Woof Woof Writing

animal-boxer-brown-2007 gratisography

There’s nothing quite like spending a whole day writing, only to discover that most of what you wrote sucks. What makes it worse is when you realise it’s your own damn fault!

A few days ago I treated my inner writer to a free day to chip away at a few writing projects. Specifically, I wanted to write some targeted articles for a magazine editor that I had been selling articles to. While the topics were familiar, the articles were to be of a different style – I wanted to give her something unique.

At the end of the day, my husband (a.k.a. chief editor) came home from work to find a small pile of papers to read. With eager anticipation, I waited for the thumbs up. What did I get? “It’s not your best work.” Translation: “It barks like a dog, Wendy!”. Who would have ever thought there was a downside to having an honest husband?

As I sat there looking at the pages woofing at me, I realised what I had done. It’s something I’ve done before. It’s something most writers have done before. It’s something most writers and I will continue to do. And if you are not a writer, then you may be inadvertently doing it in some aspect of your life.

The biggest problem with creative endeavours, and life in general, is EXPECTATIONS.

Yes, I sat there trying to create a piece of writing into a particular form (funny and 600 words), and with a particular outcome (loved by the editor and maybe my own column – yippee!). And while the form is something that comes naturally to me, I tried to force it. Every other time I’ve written a funny, 600-word piece, it has come out of me spontaneously.

Another writer I know is trying to write her next novel. She has great hopes for this novel – getting a publishing deal for starters. But she has put so much expectation on the outcome of the novel that she is frozen with anxiety, circling it without ever landing, writing bits that may fit in, but never actually sitting down with that first blank page and writing that first word.

That first word is always a declaration of trust. Trust that the novel will be what it will be and that in reality, it will be better if the writer does not try to make it something it is not.

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Unfortunately, we tend to create these expectations in life too. We are taught that we should set goals, then work tirelessly towards them and that this is the only way we will succeed. But despite what every self-help guru tells you, this is not true.

When we do what we love, what comes naturally, and what inspires us, it comes easily and naturally. We cannot help but succeed.

When we try to be something we are not, or try to shape the outcomes of our endeavours and our lives, then things become difficult or do not turn out well.

Imagine your life is a river and you are travelling down it in a boat. You can choose to sit quietly, enjoying the scenery and surprises that appear around each corner, and hanging on with white knuckles through the rapids. Occasionally you might stop at the side of the river, pick some flowers and take a breather. Other times you might want to grab an oar and pick up speed.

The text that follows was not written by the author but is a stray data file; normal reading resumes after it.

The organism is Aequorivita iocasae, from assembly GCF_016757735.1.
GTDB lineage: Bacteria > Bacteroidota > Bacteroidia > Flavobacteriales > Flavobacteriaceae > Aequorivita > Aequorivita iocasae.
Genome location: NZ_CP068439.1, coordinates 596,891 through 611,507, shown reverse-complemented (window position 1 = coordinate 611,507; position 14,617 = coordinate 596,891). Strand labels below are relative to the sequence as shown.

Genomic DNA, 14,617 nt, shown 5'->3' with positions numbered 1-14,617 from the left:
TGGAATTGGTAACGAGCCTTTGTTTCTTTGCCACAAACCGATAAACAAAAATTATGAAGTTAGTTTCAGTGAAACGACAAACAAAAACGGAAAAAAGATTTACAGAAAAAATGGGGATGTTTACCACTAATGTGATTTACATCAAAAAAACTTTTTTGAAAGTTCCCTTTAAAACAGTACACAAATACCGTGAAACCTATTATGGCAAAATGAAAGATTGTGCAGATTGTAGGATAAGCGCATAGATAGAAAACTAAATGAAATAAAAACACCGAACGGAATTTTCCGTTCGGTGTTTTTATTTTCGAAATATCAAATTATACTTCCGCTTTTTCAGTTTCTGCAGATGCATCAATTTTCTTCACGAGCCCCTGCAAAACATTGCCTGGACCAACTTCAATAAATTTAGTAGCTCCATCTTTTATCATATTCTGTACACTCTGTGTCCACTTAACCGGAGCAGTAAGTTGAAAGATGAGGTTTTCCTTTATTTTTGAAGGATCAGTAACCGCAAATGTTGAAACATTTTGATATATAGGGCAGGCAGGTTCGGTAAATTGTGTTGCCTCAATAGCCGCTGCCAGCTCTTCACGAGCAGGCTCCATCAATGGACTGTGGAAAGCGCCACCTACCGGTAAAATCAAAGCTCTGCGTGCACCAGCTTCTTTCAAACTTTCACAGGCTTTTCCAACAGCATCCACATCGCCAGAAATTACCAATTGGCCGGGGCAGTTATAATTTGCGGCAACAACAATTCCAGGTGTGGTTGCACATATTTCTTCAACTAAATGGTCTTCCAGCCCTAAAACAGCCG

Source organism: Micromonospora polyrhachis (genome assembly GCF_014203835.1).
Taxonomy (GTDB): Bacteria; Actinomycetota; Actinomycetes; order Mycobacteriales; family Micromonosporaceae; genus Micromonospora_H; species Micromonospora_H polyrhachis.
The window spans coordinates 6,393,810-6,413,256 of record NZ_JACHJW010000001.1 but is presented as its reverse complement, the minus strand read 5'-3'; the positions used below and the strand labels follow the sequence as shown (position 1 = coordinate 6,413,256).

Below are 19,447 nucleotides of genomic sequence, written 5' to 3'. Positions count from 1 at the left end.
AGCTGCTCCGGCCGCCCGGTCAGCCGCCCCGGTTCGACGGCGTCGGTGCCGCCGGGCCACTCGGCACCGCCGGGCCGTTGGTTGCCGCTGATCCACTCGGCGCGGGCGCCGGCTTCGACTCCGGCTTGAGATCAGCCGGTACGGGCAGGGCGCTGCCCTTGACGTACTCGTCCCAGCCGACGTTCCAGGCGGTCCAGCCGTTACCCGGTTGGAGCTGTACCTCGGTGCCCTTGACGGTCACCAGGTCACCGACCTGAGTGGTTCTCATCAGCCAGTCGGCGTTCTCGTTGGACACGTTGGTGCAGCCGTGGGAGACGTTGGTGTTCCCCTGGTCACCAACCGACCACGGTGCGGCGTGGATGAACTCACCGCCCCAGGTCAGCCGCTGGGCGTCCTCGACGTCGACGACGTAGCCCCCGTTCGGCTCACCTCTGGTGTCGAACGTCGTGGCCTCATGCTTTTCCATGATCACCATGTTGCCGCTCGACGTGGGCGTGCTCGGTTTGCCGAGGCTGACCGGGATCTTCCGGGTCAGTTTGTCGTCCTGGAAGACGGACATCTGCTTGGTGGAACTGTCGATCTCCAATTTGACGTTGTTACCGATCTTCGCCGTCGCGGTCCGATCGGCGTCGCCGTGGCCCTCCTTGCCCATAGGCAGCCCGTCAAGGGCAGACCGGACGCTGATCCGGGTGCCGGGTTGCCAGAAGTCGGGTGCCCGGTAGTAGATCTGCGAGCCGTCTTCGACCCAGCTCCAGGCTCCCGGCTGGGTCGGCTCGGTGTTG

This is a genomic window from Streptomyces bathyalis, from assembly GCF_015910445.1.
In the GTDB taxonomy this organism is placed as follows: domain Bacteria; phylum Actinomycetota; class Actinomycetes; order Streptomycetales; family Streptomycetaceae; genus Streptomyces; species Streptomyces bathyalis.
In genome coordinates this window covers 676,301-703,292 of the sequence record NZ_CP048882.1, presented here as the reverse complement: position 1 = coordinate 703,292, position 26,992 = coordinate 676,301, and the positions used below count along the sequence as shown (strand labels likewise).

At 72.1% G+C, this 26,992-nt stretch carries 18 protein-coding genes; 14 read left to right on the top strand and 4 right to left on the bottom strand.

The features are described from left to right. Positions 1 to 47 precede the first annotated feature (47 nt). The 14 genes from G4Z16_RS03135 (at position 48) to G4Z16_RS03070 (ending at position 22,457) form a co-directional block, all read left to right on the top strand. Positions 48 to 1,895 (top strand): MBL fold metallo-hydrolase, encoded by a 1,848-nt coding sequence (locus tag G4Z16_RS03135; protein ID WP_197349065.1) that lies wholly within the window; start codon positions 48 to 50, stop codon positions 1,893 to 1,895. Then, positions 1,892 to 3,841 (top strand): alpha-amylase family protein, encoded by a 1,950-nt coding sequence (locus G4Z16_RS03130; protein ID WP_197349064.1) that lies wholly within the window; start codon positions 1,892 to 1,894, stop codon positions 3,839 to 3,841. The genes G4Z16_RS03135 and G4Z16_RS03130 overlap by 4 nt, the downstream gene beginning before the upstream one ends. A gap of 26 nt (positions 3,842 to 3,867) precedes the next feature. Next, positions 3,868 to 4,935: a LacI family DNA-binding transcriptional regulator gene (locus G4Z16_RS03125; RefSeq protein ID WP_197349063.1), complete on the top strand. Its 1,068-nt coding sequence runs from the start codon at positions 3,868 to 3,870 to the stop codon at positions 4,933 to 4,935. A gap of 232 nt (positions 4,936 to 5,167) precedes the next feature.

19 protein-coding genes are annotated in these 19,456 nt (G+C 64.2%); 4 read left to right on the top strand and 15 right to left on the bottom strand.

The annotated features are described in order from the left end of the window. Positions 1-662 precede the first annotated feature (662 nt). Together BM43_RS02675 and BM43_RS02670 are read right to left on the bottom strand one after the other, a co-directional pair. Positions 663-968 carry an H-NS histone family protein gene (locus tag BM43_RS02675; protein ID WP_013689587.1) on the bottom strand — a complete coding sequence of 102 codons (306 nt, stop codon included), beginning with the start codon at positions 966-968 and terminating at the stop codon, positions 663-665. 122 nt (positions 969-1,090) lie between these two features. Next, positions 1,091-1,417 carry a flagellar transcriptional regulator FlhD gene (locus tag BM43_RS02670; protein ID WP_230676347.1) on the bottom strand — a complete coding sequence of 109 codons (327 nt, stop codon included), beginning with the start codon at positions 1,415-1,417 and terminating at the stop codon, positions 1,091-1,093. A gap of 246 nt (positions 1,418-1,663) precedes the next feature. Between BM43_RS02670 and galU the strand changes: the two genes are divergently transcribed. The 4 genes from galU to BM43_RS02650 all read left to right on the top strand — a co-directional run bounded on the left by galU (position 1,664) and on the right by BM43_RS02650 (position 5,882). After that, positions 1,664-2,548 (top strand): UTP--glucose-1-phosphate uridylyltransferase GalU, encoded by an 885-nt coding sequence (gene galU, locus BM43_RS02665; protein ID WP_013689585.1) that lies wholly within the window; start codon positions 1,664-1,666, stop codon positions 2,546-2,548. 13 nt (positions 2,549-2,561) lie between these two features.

The alternative is to paddle against the current, detour up tributaries, or worse still, find yourself paddling back upstream, trying to relive and rectify your past. In extreme cases, you might take your boat out of the river and drag it half a mile through dense bush to another river – a river that your boat is not designed to navigate.

I find it endlessly worrying that so many of us are living our lives contrary to our passions and talents.

I myself have spent decades fighting the urge to write and even now I still doubt my ability to do it well. It’s as if we are so terrified to do the things we dream of on the off chance that we might not be good at it. Because if we fail at our dreams then we will then have nothing – our precious dream is gone.

If we applied the same perseverance to our dreams and passions as we do to other things in life that are not so important, then we would succeed. If we could simply overcome our fear of failure, we could blossom and make our mark on the world in our own unique way.

How do we become fearless of failure? Not by eliminating fear, but by redefining failure. By simply releasing the expectations we have of how our dreams will turn out, then there is no way to fail. There are no criteria against which we can measure our relative success or failure. Consequently, whatever we do would be a success.

A writer could simply be a writer by writing. An artist could simply be an artist by picking up a brush. A cook could simply be a cook by poaching an egg. A lover could be a lover with just a smile.

The truth is that by living our dreams, there are endless possibilities beyond anything you could ever imagine in that scared little brain of yours. By letting the river take you on your destined path, you will soon start picking up speed.

So, what are you waiting for? Throw away the map, get in your boat, push off and hang on tight. I’ll meet you where the river meets the sea and you can tell me all the wonderful things that happened…

Twain - twenty yrs quote

If you enjoyed this post, then you will love my next book, Time Management for the Tired and Overwhelmed, which is due for release later this year. Please be sure to follow me on my blog, Twitter or Facebook  (@WendyMWriter) so that you can receive updates.


Photo Credits